Main Page

From Intl Surface Temp Initiative


Embedded Pages

Source Data for Databank

Monthly Sources

Daily Sources

Merge Program

Source Hierarchy

Description of Merge

ICOADS Merge and Duplicate Elimination Processing

Information about the Global Databank




  • General:
  • Submit Data:

Latest Updates to Databank


To deliver climate services for the benefit of society we need to develop and deliver a suite of monitoring products from hourly to century timescales and from location specific to the global mean. As the study of climate science increases in its importance for decision and policy making – decisions that could have multi-billion dollar ramifications - the expectations and requirements of our data products will continue to grow. Society expects openness and transparency in the process and to have a greater understanding of the certainty regarding how climate has changed and how it will continue to change. Necessary steps to deliver on these requirements for observed land surface temperatures were discussed at a meeting held at the UK Met Office in September 2010 attended by climate scientists, measurement scientists, statisticians, economists and software / IT specialists. The meeting followed a submission to the WMO Commission for Climatology from the UK Met Office which was expanded upon in an invited opinion piece for Nature. Meeting discussions were based upon white papers solicited from authors with specialist knowledge in the relevant areas which were open for public comment for over a month. The meeting initiated an envisaged multi-year project which this website constitutes the focal point for. As work continues both this site and the accompanying moderated blog (used primarily to disseminate news items and solicit comments) will form the central focal point of the effort.

The over-arching implementation plan provides details of and rationale for the planned initiative progress. The envisaged process includes as its first necessary step the creation, for the first time, of a single comprehensive international databank of the actual surface meteorological observations taken globally at monthly, daily and sub-daily resolutions. This databank will be version controlled and seek to ascertain data provenance, preferably enabling researchers to drill down all the way to the original data record (see Figure). It will also have associated metadata - data describing the data - including images and changes in instrumentation and practices to the extent known. The databank effort will be run internationally and for the benefit of all. The effort required in creating and maintaining such a databank is substantial and the task is envisaged as open ended both because there is a wealth of data to recover and incorporate and because the databank will need to update in real-time. Novel approaches to data recovery such as crowd sourcing digitisation may be pursued. In the interests of getting subsequent parts of the work underway it is envisaged that a first version of the databank will be ready in April 2012. This will definitively not mean that the databank issue is closed or resolved.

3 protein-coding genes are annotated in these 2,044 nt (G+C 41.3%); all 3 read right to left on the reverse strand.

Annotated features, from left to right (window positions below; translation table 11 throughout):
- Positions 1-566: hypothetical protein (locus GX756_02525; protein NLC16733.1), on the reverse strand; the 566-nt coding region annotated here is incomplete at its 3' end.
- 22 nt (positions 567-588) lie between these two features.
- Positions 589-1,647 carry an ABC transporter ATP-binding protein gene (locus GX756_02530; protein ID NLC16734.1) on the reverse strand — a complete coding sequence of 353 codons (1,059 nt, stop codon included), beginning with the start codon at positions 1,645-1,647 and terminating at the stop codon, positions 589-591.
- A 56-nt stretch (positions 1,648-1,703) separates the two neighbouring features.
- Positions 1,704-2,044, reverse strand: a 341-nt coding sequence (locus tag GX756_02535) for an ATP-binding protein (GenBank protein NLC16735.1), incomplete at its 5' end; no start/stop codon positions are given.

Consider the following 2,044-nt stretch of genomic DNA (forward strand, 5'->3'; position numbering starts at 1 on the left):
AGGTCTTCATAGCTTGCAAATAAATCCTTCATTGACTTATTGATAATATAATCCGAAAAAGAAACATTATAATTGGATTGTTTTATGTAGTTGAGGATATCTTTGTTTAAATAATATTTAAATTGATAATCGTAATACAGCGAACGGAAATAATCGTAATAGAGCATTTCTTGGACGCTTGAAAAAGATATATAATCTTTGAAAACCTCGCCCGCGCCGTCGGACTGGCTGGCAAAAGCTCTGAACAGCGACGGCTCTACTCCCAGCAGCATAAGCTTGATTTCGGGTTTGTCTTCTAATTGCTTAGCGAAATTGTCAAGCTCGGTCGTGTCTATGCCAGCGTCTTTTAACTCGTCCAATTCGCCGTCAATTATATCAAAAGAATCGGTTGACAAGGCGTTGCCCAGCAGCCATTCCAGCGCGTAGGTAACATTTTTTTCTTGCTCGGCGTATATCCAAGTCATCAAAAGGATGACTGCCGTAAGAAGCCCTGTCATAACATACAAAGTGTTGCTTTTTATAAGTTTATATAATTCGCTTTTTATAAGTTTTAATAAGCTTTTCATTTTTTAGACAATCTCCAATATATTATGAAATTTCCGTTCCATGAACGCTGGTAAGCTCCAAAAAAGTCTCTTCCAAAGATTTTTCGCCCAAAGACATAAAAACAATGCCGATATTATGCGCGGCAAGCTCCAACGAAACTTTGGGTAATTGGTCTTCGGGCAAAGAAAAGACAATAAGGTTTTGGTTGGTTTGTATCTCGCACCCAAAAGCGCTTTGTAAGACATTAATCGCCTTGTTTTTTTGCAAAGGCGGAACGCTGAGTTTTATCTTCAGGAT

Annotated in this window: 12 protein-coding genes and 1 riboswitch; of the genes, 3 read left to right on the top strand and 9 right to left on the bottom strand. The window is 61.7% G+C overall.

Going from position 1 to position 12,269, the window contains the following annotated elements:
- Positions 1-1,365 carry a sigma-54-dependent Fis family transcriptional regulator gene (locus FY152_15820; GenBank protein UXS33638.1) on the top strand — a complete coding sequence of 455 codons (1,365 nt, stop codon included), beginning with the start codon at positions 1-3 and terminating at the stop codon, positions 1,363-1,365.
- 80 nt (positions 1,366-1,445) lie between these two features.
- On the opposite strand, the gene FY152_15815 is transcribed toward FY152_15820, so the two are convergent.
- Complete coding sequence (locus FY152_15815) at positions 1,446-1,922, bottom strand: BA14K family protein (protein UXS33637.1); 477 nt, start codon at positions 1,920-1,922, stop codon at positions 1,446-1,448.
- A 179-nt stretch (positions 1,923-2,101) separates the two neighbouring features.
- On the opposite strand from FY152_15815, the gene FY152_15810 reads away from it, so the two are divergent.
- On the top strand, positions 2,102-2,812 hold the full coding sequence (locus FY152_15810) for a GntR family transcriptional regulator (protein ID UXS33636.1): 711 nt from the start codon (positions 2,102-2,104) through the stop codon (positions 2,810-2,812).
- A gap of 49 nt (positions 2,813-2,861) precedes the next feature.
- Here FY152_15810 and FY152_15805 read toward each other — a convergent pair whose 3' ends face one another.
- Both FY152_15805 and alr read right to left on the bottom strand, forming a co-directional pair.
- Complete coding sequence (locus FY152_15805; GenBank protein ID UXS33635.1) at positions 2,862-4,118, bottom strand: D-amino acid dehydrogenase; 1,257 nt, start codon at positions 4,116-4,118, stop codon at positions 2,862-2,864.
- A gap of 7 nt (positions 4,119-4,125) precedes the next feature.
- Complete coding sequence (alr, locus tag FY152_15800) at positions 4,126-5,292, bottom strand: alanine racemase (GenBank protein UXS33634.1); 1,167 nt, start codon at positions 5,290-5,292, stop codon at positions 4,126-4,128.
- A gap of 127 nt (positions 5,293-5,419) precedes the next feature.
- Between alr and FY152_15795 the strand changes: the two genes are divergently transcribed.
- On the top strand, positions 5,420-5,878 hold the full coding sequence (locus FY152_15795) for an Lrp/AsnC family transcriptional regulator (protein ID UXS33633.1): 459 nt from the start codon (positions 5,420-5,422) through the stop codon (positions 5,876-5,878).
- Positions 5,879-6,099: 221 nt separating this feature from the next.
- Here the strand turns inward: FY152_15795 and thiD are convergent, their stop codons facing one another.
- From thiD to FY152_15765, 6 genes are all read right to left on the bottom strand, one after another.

From this databank it is hoped that many investigators will attempt to create surface temperature data products for given regions, time periods and reporting frequencies. A range of approaches is required both to quantify the certainty in how climate has evolved and also because different approaches will have different strengths and weaknesses and therefore be more or less useful for a given application. Efforts will be encouraged from outside the climate science community. To ascertain their fundamental quality a common benchmarking exercise will be undertaken that data product creators will be expected to submit their efforts to. This benchmarking process is envisaged to be double blind and cyclical with each cycle lasting approximately 3 years.

Finally, the project will aim to create a set of user tools and provide these value added products back to the data providers and to society to enable critical decision making. Provision of such tools and advice is key to realising the scientific benefits that this program will deliver to society more generally.

Official Definition of Stages

  • STAGE 0: Digital image and hard copy
  • STAGE 1: Keyed in native format
  • STAGE 2: Converted into common format
  • STAGE 3: Consolidated master database
  • STAGE 4: Quality controlled derived products
  • STAGE 5: Homogenized products

More Information about Stages

  • Stage 1 is the original format given to us by the institution "as is". We do no alteration to stage1
  • Stage 2 data is common formatted, and much like GHCN-M there is a data file and the inventory file. Format is as follows:
  • Because we are only looking for certain parameters in Stage 2, there may be information lost, however the data provenance flags will help the user go back into the previous stages and grab other necessary information if it is needed
  • Stage 3 data will have the same common format as Stage 2, however these stations will be unique.
  • Stage 4 data will be Quality Controlled, however may or may not have the same format as Stage 2/3
    • ie, The operational GHCN-D is considered Stage 4
Personal tools